Blog - Human-Centered design vs "Lights-out" automation: Not a zero-sum game

Over 10 years ago I attended one of my first Abnormal Situation Management (ASM) Consortium quarterly meetings. One of the heated topics discussed at this meeting was the “lights-out” scenario for future plants. Time has passed and we still have humans “in the loop”. Recently, this topic once again is gaining attention and for some very good reasons. There have been significant improvements in remote monitoring that now enable companies to reduce human exposure to potentially hazardous environments. Risk reduction is certainly a direction we want to go but are there hidden problems? How does this really work? Did we once gain forget that there is always a human component in the system? The advanced technology we are seeing today comes with a tsunami of data and complexity that means something to someone – hopefully. Failing to take into consideration how the human fits into this system could have serious consequences.

There recently was a thought provoking article on “lights-out” automation as a potential competitive advantage

http://www.automation.com/automation-news/article/training-improving-ope…

So I asked the Acuite team for their thoughts on the arguments made in the article.

This is the rebuttal-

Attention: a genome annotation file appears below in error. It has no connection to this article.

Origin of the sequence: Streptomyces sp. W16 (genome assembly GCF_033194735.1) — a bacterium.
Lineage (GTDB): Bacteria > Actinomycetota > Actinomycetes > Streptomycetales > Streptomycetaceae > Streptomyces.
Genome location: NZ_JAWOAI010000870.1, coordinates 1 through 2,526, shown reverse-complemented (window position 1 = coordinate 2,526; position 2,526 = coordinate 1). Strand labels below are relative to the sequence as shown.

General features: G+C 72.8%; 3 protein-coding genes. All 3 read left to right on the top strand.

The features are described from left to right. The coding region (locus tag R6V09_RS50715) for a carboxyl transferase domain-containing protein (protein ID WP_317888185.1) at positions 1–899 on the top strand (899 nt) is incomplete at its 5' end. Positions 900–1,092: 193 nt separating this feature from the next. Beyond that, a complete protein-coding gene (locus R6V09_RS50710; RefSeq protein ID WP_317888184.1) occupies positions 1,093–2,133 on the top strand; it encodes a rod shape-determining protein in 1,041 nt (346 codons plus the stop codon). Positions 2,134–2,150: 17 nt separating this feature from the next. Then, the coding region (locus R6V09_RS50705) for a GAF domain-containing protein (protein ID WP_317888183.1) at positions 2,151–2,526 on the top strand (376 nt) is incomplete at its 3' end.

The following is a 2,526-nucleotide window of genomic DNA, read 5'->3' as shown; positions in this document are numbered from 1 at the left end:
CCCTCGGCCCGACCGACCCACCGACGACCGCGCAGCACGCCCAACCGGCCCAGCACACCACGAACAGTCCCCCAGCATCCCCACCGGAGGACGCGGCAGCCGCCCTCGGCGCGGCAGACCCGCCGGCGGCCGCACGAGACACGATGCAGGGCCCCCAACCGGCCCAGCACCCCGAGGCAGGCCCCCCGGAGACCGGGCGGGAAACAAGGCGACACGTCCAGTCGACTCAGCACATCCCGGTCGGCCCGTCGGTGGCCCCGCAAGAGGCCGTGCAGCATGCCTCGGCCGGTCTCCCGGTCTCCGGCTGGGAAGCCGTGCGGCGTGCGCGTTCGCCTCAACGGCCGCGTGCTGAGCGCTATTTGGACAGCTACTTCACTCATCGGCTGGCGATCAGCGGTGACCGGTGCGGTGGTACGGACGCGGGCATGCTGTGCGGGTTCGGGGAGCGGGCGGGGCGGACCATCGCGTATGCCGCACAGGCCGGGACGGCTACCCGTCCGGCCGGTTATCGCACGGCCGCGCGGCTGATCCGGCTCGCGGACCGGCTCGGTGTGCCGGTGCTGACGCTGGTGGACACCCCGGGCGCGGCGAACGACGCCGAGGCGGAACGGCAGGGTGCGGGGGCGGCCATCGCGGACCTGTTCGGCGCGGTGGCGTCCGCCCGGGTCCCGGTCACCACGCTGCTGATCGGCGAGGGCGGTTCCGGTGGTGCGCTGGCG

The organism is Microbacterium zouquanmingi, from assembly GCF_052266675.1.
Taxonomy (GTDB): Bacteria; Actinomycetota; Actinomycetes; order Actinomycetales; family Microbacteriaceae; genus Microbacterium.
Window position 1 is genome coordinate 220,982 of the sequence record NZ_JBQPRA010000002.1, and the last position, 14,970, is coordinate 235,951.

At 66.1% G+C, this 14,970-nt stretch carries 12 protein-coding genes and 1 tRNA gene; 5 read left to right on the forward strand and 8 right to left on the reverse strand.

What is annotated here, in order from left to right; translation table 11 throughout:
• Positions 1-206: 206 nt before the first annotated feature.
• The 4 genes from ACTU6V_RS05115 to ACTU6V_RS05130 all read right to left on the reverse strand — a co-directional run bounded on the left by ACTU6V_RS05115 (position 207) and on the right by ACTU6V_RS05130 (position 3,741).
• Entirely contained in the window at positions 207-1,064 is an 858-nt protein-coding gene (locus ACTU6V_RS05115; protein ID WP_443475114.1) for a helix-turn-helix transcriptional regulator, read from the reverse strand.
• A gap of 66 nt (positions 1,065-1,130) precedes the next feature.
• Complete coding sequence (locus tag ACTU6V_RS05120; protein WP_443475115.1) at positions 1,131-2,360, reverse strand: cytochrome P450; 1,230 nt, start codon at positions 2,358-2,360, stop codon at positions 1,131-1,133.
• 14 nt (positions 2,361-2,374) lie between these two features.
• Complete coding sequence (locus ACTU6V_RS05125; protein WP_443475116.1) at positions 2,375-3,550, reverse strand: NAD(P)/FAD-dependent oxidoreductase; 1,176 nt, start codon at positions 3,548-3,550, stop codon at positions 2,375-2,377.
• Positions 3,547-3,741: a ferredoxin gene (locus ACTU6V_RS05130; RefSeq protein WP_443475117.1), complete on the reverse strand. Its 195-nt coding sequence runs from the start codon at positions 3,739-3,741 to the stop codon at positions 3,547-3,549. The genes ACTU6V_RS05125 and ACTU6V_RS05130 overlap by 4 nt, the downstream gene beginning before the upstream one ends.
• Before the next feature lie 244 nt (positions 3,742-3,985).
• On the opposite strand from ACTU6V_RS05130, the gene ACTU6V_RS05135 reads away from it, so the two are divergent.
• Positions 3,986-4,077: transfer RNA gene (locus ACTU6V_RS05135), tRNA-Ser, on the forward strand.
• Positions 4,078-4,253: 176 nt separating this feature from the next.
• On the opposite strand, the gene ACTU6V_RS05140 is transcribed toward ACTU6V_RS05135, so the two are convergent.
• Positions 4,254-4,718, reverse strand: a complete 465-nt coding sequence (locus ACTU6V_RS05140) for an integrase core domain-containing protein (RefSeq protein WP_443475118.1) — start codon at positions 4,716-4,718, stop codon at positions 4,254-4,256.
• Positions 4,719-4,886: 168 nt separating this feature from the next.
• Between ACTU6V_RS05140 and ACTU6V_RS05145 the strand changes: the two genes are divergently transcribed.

This is a classic case of the “substitution myth” of automation – the idea that you can just replace humans with automation, one-for-one, without impacting the rest of the system. The author is right insofar as that focusing solely on operator effectiveness measures is not always the right strategy, and that many tasks could legitimately benefit from automation. But what he misses is that any reasonably complex automated system will itself have to include measures to support operator effectiveness. It’s not an either-or proposition. 30 years of research on automated systems have shown that if people have to monitor, maintain, and handle exceptions for automated systems (which they always do), then you need to design for effective coordination (e.g., displays to show what the automation is doing and why, and methods for intervening and re-directing the automation in exceptional situations, and training to allow operators to use them). The greater the complexity and scope of the automation (e.g., the “lights-out” variety), the more critical this need becomes. Automation doesn’t remove the need for human-centered design, it just shifts the target.